The landscapes of Melanie Wilson’s new show are plural: aural, visual, verbal, physical. They are created not literally, but in the abstract, in the space between her words and her images. Throughout, you find yourself floating within the gaps, trying to grasp at what’s ‘real’, but just as something seems to be sliding into focus, it’s pulled away again and you’re in the dark again. It’s a beautiful, haunting piece, and makes some fascinating points about how we relate to past, present and future.
The set-up is deceptively simple. Wilson sits at a table, littered with papers, a laptop, a microphone and sound equipment. From here, she manipulates the soundscape and recounts a monologue from the perspective of Vivian, who reads letters by Beatrice from 1899 and remembers an encounter with Meena, a woman from another continent prosecuted for who she is. Wilson never moves from her table, which is situated within a mock-up of a cottage, with decaying floorboards and a huge moulding wall, onto which is projected videos filmed and edited by Will Duke. There’s something reminiscent of Kieran Hurley’s Beats within the set-up, but the effect it has and the points it makes inhabit a different world altogether.
The narrative crosses temporal and geographic landscapes, asking questions about the treatment of women in different spaces and the relationship of one human being to another if the only thing that connects them is a letter. Wilson’s hypnotic voice glides across the story like slate slung into the sea, occasionally hitting on something concrete before leaping off again into the unknown. Thus we get flashes of clear, visceral images before it all disappears and we are left piecing bits together ourselves. Ultimately, it’s a monologue that questions the possibility of doing things “for the good of humanity”, weaving multiple stories together to try and find the moments which connect us to the wider world.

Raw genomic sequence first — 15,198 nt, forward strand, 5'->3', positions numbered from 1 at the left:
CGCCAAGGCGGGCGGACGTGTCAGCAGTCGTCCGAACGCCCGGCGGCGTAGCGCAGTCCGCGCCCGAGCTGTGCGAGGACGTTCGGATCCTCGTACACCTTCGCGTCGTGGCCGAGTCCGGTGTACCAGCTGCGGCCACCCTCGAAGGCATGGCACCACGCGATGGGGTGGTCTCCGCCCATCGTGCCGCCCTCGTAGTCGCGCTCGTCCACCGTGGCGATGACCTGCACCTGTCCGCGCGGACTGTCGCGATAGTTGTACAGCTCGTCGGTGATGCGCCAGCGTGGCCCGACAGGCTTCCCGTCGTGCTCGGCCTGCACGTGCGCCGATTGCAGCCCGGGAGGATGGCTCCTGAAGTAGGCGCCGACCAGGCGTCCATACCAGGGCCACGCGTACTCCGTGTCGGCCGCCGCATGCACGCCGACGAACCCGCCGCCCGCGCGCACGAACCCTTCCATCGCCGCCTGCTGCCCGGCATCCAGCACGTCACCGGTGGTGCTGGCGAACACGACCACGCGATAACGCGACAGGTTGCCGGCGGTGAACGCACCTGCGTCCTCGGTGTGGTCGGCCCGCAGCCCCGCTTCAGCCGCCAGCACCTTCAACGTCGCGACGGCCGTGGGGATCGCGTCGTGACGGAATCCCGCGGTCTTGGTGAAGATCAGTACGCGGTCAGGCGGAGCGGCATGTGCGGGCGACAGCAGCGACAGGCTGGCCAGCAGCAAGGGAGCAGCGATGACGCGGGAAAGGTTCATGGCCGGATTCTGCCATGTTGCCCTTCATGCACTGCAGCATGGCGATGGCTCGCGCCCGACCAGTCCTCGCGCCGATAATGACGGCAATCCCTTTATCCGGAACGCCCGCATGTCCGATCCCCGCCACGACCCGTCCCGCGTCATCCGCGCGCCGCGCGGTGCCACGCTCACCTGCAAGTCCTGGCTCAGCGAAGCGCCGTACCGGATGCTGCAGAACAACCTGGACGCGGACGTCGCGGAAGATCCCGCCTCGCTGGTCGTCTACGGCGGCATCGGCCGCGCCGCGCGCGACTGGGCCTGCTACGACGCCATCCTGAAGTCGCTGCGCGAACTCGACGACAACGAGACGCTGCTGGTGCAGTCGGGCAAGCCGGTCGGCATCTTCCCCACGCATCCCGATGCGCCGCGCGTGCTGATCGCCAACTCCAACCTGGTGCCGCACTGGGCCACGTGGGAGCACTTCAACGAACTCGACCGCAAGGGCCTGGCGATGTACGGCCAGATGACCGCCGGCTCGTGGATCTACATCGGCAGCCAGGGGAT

All of this is inextricably bound up with Wilson’s chosen form, which also reflects on witnessing versus acting. Duke’s videos, shot in sharp high definition, mimic the lens of a photographer, as pictures are lined up and snapped for the memory-bank. It gives us the micro and the macro, with videos of the ocean or vast moors juxtaposed with close-ups of individual body parts. While Wilson narrates an individual looking out of a window across a moor, we see the feet of said voyeur which tip-toe as the voice strains for a clearer view. The minute focus of the lens thus ensures we re-view common scenarios and consider how singular limbs or features can convey worlds of emotion.
Underneath all this is the live-manipulated sound design, which achieves a similar outcome. Sometimes, as in one particularly horrifying moment, our ears are bombarded with something as dramatic and full as the scenario described. Elsewhere, it does something completely different, offering up a calm within a storm. It’s tempting to describe it as ‘cinematic’, but that would do Wilson a disservice; it’s far more layered and textured than that.
It’s only now, two days after I saw Landscape II, that has this all actually begun to crystallise in my psyche. In the moments after the piece ends, you’re left raw and confused. But as your brain wonders elsewhere in the following hours, things start to become clearer, and images drift into view. It’s by no means a piece which immediately satisfies; it’s scope is far wider and all-encompassing than that. It lingers, taking you by surprise and shifting the way you define your relationship to words and places. In the moment, the suggestion that “Anything must be possible – even that which is unimagined or unheard of” seems a little farfetched. Give it time, however, and you begin to realise where Wilson is coming from.